Australian drugologue Candy shows the heroin-fuelled, mutually destructive relationship between protagonist Candy (Abbie Cornish) and Dan (Heath Ledger). After a long and painfully bleak exploration of the desperation of active addiction, a cleaned-up Dan realises that he can’t sustain a drug-free relationship with Candy and, sobbing, leaves her to her own journey. One of the most starkly realistic portrayals of drug use, Candy could easily operate as a feature-length ‘Just Say No’ campaign, but it’s the exploration of the codependence between the couple that really kills.


Ang Lee’s adaptation of Annie Proux’s short story has Heath Ledger (Ennis Del Mar) and Jake Gyllenhaal (Jack Twist) as sixties cowboys who fall in love while tending sheep on Wyoming’s ‘Brokeback’ mountain. When Ennis refuses to run away with Jack and then stands him up on one of their subterfuge fishing trips, Jack’s heartbreak is one of the most bleakly devastating scenes imaginable. Until the end. The end is almost unbearable.


Set during the mid-80s coalminers strike, Billy Elliot is the agonisingly heartwarming tale of a young, Northern boy who makes it into the Royal Ballet School. Watching Julie Walters having a fag while she teaches him how to pirouette in a boxing ring is obviously charming, but the most moving is the scene where, flushed and furious, 11-year-old Bell breaks down screaming at her under the pressure of a deeply traditional family (“lads do football, or boxing, or wrestling. Not friggin’ ballet.”). Either that, or his father hysterically trying to cross a picket line to raise money for his audition train ticket.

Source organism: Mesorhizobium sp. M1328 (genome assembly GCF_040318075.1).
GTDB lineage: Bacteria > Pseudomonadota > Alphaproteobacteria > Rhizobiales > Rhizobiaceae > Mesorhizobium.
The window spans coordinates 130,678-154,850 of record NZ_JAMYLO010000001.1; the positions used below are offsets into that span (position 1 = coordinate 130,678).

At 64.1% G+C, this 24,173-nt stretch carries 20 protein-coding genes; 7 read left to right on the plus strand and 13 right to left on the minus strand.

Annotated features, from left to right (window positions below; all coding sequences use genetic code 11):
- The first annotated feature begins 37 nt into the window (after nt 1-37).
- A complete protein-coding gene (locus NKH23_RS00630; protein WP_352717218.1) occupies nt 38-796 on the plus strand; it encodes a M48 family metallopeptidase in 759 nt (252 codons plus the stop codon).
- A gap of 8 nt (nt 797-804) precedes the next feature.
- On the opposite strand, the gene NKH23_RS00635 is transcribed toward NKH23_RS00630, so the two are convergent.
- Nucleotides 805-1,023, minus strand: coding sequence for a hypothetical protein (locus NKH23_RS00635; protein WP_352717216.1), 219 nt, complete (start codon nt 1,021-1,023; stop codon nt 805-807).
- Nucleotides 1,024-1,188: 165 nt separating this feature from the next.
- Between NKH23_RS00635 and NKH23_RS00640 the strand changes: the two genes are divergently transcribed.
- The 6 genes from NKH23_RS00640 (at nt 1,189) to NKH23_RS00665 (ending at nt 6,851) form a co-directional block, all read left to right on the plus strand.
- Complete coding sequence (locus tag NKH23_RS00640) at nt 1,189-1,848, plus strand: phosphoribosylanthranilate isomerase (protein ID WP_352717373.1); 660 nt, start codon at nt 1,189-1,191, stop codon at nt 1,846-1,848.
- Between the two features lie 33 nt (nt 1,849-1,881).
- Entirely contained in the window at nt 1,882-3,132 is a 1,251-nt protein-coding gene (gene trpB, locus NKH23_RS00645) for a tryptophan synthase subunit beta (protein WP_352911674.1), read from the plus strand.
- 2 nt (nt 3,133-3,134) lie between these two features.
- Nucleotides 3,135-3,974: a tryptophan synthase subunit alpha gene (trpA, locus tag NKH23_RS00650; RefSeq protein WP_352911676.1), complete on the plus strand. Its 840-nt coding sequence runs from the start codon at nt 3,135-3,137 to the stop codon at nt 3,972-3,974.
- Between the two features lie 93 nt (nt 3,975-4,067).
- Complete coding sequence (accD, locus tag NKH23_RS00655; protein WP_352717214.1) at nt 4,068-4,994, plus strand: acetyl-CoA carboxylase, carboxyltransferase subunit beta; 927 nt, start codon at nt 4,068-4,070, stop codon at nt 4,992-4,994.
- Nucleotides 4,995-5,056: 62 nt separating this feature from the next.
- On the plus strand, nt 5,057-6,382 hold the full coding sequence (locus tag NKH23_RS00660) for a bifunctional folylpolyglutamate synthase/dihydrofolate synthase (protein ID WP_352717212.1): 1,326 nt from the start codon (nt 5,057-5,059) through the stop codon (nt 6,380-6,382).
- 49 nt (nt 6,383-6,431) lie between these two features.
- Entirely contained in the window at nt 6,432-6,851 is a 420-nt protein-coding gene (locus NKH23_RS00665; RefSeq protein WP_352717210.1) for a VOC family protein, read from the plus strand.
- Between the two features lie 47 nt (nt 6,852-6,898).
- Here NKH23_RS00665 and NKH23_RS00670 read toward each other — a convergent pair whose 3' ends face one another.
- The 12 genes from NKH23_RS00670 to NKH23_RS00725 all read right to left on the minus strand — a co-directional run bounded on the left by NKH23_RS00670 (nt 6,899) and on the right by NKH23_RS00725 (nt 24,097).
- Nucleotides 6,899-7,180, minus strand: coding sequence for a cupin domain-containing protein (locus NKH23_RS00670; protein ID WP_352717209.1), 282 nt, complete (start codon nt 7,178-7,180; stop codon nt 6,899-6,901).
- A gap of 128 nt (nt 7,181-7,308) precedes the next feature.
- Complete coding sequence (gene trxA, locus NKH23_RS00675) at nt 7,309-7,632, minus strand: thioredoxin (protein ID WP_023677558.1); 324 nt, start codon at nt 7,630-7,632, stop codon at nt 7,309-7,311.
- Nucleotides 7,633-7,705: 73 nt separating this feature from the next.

One of Matt Damon’s most celebrated roles (who doesn’t want to relive the academia barfight?) has him playing young blue-collar genius Will Hunting, an MIT janitor taken under the wing of therapist Sean Maguire (Robin Williams). When Damon finally breaks down and recognises his childhood abuse to Williams, even the immense Minnie Driver sex scenes pale in comparison to watching the therapeutic healing of a troubled prodigy. You’d think that an Elliott Smith soundtrack playing over Gus Van Sant landscape shots could be a bit overwrought, and maybe it is, but in the best possible way.


In 1994, before the onslaught of vampire-related blockbusters, Anne Rice’s 70s gothic novel was turned into a Hollywood film packed with undead superstars. Brad Pitt plays Louis, a vampire-with-a-conscience who ‘adopts’ fellow vampire Claudia (Kirsten Dunst) as his daughter. When he hears that she has been killed, he cries a single tear before wreaking his revenge, explaining that a vampire can cry “Once, maybe twice in his own eternity. Maybe it was to quench those tears forever that I took such revenge on them.”


With a heavy nod to The Catcher In The Rye, Kieran Culkin plays melancholy adolescent Igby Slocumb in this sardonic and strangely emotional comedy-drama. After escaping military school to move to Manhattan, he and his older brother (Ryan Phillipe) assist their mother (Susan Sarandon) in dying before she succumbs to breast cancer. It all sounds a lot more depressing than actually is, but Culkin’s post-death hysteria is amazingly poignant and showed him as more than just a Home Alone sidekick.